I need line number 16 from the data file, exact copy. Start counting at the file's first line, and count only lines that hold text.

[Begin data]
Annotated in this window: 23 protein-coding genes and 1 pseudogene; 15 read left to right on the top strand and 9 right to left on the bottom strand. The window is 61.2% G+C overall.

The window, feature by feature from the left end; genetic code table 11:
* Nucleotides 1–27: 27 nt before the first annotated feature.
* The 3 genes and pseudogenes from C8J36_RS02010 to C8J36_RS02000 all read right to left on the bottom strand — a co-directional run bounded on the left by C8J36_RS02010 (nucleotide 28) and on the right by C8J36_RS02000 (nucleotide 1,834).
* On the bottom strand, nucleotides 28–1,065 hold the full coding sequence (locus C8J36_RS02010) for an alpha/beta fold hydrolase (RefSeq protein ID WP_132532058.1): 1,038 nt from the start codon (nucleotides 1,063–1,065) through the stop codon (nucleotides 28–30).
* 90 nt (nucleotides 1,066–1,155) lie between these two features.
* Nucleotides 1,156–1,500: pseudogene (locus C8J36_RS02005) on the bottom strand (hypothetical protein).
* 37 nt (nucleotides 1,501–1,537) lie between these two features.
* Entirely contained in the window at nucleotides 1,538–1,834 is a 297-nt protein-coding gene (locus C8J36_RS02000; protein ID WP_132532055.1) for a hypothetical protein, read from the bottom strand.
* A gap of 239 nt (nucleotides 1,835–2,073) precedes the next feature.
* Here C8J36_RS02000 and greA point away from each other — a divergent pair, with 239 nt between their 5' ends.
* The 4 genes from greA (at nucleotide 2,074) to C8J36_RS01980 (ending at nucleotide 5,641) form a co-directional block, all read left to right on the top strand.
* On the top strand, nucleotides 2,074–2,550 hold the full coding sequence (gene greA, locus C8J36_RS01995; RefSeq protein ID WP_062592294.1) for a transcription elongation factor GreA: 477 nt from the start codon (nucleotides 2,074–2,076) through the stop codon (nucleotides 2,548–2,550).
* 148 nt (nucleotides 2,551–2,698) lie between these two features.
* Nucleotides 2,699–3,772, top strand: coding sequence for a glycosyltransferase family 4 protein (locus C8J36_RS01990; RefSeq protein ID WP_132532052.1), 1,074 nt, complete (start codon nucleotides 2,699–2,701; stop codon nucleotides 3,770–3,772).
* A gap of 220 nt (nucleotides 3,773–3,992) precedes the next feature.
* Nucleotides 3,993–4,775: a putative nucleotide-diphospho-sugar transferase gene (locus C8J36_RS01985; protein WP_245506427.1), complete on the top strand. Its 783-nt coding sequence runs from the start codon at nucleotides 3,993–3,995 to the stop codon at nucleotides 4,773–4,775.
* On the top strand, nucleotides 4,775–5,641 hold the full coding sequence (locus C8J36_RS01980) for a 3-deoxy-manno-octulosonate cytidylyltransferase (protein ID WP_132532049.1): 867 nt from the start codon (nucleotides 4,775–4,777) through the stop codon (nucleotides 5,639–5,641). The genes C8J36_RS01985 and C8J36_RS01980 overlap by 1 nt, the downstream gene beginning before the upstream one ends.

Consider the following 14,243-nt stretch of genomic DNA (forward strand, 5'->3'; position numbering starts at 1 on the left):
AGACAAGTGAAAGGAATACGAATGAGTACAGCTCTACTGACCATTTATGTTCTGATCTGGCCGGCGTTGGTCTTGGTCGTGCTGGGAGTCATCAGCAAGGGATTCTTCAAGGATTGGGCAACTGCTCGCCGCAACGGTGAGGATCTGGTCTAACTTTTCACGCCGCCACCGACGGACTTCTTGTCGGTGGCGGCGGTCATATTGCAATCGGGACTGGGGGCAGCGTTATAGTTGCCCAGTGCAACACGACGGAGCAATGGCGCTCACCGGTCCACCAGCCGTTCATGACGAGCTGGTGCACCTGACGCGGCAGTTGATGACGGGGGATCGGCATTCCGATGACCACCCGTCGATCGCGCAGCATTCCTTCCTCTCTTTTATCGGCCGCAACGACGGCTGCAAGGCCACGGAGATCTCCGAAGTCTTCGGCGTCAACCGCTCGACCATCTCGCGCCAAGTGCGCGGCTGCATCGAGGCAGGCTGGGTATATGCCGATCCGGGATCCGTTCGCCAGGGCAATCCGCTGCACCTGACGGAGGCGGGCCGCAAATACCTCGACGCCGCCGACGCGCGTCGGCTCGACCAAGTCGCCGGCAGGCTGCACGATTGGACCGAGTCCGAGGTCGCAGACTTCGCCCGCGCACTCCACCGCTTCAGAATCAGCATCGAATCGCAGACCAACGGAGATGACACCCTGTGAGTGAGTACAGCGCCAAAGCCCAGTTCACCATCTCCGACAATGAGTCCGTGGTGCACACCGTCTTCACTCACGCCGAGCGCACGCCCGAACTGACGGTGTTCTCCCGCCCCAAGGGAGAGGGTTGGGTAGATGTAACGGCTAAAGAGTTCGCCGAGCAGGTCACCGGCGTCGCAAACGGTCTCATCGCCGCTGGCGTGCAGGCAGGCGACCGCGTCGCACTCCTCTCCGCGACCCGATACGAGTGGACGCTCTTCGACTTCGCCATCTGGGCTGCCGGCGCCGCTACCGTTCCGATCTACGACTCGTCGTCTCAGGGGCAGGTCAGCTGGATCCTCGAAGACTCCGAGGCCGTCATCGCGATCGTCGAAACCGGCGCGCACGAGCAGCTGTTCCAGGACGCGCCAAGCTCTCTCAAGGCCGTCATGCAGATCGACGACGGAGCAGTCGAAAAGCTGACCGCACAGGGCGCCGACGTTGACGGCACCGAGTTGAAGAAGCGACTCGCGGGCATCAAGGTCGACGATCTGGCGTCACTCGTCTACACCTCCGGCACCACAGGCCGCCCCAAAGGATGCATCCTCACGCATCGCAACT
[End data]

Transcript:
* A gap of 220 nt (nucleotides 3,773–3,992) precedes the next feature.